Thoughts on Giving Thanks
Thoughts on Giving Thanks
One of my friends has been teaching her preschoolers about thankfulness by daily writing something they are thankful for on paper feathers and attaching them to a paper turkey. I‘ve enjoyed watching their turkey feathers grow as I remember similar activities from when my children were younger. I have “thankful trees” somewhere (or at least photos of thankful trees) with red, yellow, and orange leaves, chronicling thanks for family members, fruit snacks, and Lightning McQueen.
Ann Voskamp, author of One Thousand Gifts, asks the question, “If you aren’t noticeably grateful for what you have right now, why do you think you’d be more joyful when you have more?” Good question. Perhaps it’s because we often look more to the gifts than the giver for our source of joy. Maybe it’s because we often view Thanksgiving as transactional or as a form of spiritual etiquette instead of an integral part of a life that pleases Christ.
Through thank offerings and festivals, gratefulness was woven into the lives of the Hebrew people, and every New Testament writer admonishes their readers to “give thanks.” The Psalms of thanksgiving model what it means to marvel at the goodness of God, His character in all its many facets, His artistry in creation, His victory over enemies, His promises, His law, and His many gifts. In his letters, Paul thanks God for revealing the mystery of the gospel, for the privilege of being Christ’s servant, and that those he had been called to shepherd were walking in the truth. Jesus, our ultimate example, gives thanks for God’s provision even when it appears inadequate to those around, for the shocking way God chose to reveal His mysteries to the humble, and for the bread and the wine, His own body and blood.
Dane Ortlund, author of Gentle and Lowly, speaks of the role of beauty and surprise in a believer’s life. He says that to become a Christian is “to be awakened to beauty,” and that we should continually be startled by Christ’s welcoming heart, by His goodness, and by the gospel, not just at conversion, but our whole lives. This unexpected gift -- mercy where justice is expected -- is so shocking and so wonderful that the only proper response is thanksgiving and praise.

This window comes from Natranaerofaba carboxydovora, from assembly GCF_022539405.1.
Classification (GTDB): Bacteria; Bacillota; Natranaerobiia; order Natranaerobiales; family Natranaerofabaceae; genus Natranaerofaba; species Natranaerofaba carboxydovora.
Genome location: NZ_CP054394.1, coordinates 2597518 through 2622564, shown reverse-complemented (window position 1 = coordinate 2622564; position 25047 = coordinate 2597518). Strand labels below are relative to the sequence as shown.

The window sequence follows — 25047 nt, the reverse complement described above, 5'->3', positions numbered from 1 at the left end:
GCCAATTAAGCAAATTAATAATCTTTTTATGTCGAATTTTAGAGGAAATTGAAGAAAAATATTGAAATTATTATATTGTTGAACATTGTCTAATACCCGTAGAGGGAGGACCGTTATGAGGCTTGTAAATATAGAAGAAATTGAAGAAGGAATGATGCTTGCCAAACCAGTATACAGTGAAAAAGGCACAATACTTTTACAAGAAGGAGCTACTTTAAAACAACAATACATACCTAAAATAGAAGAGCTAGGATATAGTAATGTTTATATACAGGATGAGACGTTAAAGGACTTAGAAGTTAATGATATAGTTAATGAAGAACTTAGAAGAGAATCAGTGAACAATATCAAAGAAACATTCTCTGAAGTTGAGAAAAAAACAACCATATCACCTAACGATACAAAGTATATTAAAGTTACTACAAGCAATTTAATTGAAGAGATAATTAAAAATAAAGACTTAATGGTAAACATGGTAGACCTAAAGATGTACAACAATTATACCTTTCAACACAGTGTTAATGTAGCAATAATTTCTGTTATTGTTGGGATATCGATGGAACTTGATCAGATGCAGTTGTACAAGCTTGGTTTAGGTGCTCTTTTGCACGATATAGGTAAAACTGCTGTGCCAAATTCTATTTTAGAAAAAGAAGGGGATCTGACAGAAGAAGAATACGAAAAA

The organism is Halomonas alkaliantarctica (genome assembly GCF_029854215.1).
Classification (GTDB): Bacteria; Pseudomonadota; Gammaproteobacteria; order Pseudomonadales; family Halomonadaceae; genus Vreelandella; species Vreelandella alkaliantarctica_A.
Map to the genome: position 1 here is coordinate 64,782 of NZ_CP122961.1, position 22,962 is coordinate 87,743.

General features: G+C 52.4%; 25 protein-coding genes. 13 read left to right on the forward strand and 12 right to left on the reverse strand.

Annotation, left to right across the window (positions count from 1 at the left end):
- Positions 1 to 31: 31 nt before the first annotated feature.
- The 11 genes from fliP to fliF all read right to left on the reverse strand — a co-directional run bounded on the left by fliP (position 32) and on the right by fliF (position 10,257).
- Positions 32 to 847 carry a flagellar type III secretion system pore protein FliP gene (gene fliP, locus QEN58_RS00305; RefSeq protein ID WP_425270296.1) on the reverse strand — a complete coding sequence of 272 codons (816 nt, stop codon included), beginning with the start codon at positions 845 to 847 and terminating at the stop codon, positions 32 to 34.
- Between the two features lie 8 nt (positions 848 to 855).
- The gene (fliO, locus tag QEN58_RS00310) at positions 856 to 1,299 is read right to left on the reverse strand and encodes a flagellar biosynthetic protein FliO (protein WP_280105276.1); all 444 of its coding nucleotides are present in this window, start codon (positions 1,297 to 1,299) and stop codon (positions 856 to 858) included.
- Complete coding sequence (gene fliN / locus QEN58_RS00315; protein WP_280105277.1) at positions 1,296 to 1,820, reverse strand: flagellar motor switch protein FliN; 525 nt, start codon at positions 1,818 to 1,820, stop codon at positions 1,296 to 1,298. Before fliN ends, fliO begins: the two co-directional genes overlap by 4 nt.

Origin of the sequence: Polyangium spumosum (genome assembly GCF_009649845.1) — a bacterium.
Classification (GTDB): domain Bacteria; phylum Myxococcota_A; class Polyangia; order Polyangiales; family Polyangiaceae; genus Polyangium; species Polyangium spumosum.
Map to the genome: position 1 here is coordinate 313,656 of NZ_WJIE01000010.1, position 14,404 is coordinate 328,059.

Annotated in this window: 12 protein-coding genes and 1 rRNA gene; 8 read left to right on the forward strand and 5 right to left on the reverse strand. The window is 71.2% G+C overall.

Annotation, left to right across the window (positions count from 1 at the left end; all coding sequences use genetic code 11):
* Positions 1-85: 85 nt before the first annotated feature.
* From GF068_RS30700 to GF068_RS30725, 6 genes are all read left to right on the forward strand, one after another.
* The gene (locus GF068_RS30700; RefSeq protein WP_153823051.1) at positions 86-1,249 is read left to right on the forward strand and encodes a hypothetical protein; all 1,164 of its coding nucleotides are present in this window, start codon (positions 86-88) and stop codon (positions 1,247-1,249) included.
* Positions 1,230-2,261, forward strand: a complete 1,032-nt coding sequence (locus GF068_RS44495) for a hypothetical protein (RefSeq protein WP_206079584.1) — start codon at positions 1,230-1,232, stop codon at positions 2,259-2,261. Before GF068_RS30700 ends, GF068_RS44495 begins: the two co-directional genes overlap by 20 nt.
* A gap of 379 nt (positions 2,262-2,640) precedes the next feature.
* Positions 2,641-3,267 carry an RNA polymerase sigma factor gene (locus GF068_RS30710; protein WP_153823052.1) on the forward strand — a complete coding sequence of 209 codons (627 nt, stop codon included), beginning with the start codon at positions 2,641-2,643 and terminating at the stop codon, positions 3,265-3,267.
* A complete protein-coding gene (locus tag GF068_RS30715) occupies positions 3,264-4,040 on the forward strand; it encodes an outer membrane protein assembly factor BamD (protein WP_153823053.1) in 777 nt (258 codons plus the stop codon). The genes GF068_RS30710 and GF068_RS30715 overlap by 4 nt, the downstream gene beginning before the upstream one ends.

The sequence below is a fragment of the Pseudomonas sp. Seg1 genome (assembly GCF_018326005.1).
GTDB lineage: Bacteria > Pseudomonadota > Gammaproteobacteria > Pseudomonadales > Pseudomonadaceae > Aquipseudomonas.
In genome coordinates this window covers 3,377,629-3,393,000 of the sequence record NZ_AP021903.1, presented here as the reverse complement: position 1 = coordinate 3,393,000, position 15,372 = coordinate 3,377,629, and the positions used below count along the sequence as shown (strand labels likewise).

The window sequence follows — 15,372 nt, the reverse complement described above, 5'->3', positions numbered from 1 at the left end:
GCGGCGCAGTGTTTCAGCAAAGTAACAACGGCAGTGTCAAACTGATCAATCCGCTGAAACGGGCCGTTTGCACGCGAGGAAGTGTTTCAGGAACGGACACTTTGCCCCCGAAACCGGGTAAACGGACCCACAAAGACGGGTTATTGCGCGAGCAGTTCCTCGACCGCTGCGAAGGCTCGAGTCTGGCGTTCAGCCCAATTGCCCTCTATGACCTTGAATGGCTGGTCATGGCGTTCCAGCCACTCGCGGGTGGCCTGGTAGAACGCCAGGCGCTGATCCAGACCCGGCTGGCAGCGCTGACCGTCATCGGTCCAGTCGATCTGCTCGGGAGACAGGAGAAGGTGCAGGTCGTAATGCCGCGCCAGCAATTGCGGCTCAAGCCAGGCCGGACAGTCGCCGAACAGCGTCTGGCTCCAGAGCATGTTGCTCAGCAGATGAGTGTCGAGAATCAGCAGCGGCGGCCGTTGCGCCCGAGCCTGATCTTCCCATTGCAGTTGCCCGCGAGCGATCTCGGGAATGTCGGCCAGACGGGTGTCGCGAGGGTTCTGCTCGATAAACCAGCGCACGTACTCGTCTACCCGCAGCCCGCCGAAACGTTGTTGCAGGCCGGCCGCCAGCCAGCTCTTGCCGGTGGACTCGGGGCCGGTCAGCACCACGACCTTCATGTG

Lately, I have been on a hunt for beauty, and I have been amazed by the generous abundance God has scattered about in this broken world, even in the year 2020. I have felt it in the obvious places, the turning and falling of leaves, pink and golden sunsets, the laughter of my loved ones, and the photographs of precious newborns filling my newsfeed; but I’ve also felt it in the persistent faith of those I know who are in the midst of suffering from chronic pain or unmet longings, in the way God beckons us to trust in the unknown, and in fractured friendships striving for understanding and unity.
Isn’t it so generous of God that the very things he commands us to do are the things that will bring us the most health and joy? Gratitude isn’t a denial of sadness, but an act of faith in a deeper truth and a bigger story. Gratitude is a reminder that all good gifts come from our father and, like any good father, He wants us to enjoy them. Gratitude is a safeguard against the soul deadening act of grumbling (which is far different from lament). Gratitude is a weapon against the lies of the enemy. Gratitude is a balm for weary souls. These are just a few of the reasons it is “good to give thanks to the Lord,” so I pray our “roots would grow down deep into Christ, our lives would be built on him, and we would overflow with thankfulness.”